I think of myself as a peaceful, non-violent person. You might say that about yourself. But I live, with you, in a world of Violence. The past seven days have alarmed us with this, shaken us.
Yet we live in a culture of violence. It’s like part of the air we breathe! Well, most of us breathe it.
This showed itself to me this week as we watched the National news program. Not something I had been doing much at all, until this year. ‘Tuned in’ on the computer. Some minutes of news about the horrible shootings in Colchester County. Then, even online, there is a commercial break, advertising the other TV programs on the channel. ‘Wild Bill,’ with images of police officers and guns threatening to shoot.
More news, about the shootings and burned down houses in Portapique. Commercial break… ‘The Oland Murder,’ a commercial with images of blood.
More news, and now they turn to the virus outbreak. Then commercials – the same commercials over and over, I might add. ‘Luther,’another show with guns shooting, knives wielded, fists fighting, explosions, according to the ad.
We are entertained all the time with violence, with guns, ‘cops and robbers,’ twisted characters with twisted minds doing terrible things. And then we freak out when it really happens around us.
It is a dark world. Perhaps people’s fascination with evil and violence is a way we try to figure it out, derive meaning from the meaningless, cope with the nastiness of humanity.
The magnificent beginning of John’s Gospel in the Bible says 5 The light shines in the darkness, and the darkness did not overcome it. Those who are Greek scholars tell us these are rich, poetic, Bible phrases. This gets translated:
the darkness did not overcome it. (NRSV)
the darkness has not overcome it. (NIV)
the darkness did not comprehend it. (NASB)
the darkness has never put it out. (GNT)
the darkness couldn’t put it out. (MSG)
darkness could not diminish it! (TPT)
What is ‘IT’? What is this ‘Light?’ Jesus the Christ. The ‘Word,’ as it says also in this prologue. This powerful poetry gives us the light that the darkness cannot handle. Though we, of this world, see how the True Light does not get all the attention. John proclaims: 10 He was in the world, and the world came into being through him; yet the world did not know him. 11 He came to what was his own, and his own people did not accept him.
So the violence continues. Evil sometimes thrives. Trouble transfers from one person to another.
For me, facing the mass shooting took time. It was a matter of wandering back into my memories, into relationships, into nature, and into scripture. 4 steps.
I thought back to many trips driving through Portapique; I lived west of there, in Parrsboro, for five and a half years. Going by and never stopping, I used to think the name of one of the little roads was interesting: Five Houses.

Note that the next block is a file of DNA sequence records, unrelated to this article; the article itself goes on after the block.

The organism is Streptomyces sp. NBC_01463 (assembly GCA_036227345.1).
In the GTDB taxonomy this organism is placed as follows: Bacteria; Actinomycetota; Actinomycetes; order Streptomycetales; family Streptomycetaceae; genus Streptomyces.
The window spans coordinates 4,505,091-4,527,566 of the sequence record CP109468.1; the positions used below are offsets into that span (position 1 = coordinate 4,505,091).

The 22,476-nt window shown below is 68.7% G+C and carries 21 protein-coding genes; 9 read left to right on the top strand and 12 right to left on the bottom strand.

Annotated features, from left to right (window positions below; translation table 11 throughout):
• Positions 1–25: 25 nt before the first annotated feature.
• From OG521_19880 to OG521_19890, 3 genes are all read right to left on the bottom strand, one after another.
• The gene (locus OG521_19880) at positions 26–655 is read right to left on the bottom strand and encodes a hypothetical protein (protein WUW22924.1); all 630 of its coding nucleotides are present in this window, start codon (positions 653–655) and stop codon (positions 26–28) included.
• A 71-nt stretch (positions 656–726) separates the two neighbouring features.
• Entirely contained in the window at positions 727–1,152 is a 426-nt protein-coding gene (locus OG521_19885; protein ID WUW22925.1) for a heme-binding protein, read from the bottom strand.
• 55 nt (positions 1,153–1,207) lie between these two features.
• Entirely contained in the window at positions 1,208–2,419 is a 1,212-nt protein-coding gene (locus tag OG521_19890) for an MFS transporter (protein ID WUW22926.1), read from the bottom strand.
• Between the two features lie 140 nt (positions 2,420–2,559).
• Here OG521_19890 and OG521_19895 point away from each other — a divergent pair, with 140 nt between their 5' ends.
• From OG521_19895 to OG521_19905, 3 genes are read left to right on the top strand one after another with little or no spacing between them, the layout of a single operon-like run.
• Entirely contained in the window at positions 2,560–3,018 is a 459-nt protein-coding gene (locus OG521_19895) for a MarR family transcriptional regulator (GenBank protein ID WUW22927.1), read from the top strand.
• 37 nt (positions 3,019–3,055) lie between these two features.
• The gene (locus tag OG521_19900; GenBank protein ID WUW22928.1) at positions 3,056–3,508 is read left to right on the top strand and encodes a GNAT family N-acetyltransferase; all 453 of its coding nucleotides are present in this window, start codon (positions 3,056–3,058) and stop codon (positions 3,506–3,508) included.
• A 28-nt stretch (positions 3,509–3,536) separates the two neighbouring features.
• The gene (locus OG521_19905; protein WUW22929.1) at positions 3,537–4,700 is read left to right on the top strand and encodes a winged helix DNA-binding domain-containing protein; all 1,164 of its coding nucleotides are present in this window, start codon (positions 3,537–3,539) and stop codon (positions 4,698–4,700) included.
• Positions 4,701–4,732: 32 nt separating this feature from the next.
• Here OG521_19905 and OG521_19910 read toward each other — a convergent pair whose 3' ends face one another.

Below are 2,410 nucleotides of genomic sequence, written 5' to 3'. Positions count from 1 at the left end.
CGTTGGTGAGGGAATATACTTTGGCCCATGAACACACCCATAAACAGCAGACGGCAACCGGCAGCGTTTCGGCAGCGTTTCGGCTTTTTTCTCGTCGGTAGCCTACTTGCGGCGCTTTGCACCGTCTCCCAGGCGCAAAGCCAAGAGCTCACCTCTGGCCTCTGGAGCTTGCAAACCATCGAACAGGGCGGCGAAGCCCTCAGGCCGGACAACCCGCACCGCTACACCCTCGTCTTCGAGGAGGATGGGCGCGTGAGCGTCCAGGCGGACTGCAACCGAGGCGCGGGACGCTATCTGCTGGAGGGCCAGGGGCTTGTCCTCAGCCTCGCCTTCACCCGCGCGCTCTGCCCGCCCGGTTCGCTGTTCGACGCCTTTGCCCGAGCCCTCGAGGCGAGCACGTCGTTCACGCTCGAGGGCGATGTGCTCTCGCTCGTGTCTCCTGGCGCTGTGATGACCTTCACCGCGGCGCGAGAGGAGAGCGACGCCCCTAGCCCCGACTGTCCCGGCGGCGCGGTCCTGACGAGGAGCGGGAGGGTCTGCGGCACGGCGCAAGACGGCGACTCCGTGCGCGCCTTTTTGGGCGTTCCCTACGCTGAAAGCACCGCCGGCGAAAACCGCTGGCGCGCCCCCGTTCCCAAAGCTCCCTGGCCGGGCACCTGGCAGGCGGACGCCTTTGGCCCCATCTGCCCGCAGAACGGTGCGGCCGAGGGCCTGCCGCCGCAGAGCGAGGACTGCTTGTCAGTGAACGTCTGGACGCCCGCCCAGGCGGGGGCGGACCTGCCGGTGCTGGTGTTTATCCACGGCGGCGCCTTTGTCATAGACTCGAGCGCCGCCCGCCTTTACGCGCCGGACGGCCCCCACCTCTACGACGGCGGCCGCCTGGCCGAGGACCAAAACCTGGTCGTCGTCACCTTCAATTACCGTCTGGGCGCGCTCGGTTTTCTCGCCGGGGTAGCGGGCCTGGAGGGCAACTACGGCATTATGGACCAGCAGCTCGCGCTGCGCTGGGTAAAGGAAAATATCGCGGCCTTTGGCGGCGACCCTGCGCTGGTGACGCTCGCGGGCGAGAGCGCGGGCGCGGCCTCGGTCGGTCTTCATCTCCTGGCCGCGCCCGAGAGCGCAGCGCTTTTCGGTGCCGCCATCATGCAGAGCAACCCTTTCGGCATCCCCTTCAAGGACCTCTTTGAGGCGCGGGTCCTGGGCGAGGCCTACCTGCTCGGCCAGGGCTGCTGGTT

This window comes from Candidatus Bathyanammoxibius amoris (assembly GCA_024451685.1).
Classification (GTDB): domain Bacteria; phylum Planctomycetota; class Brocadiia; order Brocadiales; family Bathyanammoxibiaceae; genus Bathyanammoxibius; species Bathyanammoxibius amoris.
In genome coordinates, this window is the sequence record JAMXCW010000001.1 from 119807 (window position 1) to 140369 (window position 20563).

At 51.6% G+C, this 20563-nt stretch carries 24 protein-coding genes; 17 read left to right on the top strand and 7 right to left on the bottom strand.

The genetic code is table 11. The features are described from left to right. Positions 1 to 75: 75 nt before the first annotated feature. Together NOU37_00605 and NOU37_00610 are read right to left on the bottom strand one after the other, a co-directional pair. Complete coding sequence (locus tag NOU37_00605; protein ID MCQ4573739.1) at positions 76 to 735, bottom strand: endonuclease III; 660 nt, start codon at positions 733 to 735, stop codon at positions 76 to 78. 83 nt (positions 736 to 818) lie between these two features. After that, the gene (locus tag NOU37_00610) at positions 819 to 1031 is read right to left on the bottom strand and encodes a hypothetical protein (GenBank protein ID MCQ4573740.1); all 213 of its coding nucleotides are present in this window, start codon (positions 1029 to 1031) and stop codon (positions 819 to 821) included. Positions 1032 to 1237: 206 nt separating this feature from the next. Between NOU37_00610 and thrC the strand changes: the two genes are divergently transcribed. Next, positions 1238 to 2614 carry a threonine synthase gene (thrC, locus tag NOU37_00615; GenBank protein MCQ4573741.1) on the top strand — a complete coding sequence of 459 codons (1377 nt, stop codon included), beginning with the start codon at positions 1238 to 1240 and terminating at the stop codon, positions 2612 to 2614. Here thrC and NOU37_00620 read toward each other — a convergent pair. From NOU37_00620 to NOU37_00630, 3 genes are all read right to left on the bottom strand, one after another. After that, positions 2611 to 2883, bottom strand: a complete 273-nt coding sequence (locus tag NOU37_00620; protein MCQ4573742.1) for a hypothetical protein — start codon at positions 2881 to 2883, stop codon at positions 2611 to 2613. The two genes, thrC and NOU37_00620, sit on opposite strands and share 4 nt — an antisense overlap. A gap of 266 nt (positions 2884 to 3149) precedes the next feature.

Once, years ago, I stopped and walked along the beach there. And just once I travelled with a couple older friends from Windsor, where I lived, to the annual service at the United Church in Portapique. The minister happened to be an old friend of mine. With my landlady and her sister I went to an old family home in the area, and I took a photo for them of a painting there of the old homestead, where their mother’s ancestors had lived.
The church is now closed, and the building now privately owned.
Then I thought of people I know now, with connections in the area of this terrible violence. For years I have known a woman from Short’s Lake whose daughter was the teacher killed on the weekend. I know two families who live at a place called Little Dyke, just 18 kms from Portapique. They are shaken up! And so on… we see many personal connections, only a few degrees of separation.
A third part of my facing this news was to get out in the woods, like I always do. I biked up the sandy railbed. I walked into the woods, off the trails. Wandered around some woody beaver ponds. Watched the birds.
I hope you have your own quiet practices to give you time and space for letting your mind and heart wind down and quiet and be still and rest. And pray.
My own fourth way of processing this mess was to use scripture. I was sort of focused upon what scripture would speak to others, for others, who are hit closely by the tragedy. But it was for my heart too.
I looked for the laments of the Bible. I pondered Psalms 13, 22, 42 & 43, 94, 143. I rewrote Psalms 42& 43 for, well, for me, I guess. All about the shooting.
Today we read Psalm 108. It has a bit of the lament element to it.
6 Give victory with your right hand, & answer me,
so that those whom you love may be rescued.
‘I’m not rescued. I need to be rescued. Please rescue!’ That’s what many a lament sings, mournfully and energetically. This week has been such a time, for lament in our shock and grief.
We each may need to take a sabbath rest too. A sabbath from the news – TV, paper, internet, radio. One full day a week with none of it. Even each day we need to control our own schedule, and take breaks from the bad news, if we are prone to be getting it all day long. Perhaps you will be guided to take more than one day, and retreat for several days from the oppressive negative. Not to hide from reality, but to allow the Spirit of the Master to balance your soul. I still have posted in front of me on my desk
Finally, beloved, whatever is true, whatever is honorable, whatever is just, whatever is pure, whatever is pleasing, whatever is commendable, if there is any excellence and if there is anything worthy of praise, think about these things.
Notice the light that is shining in the darkness.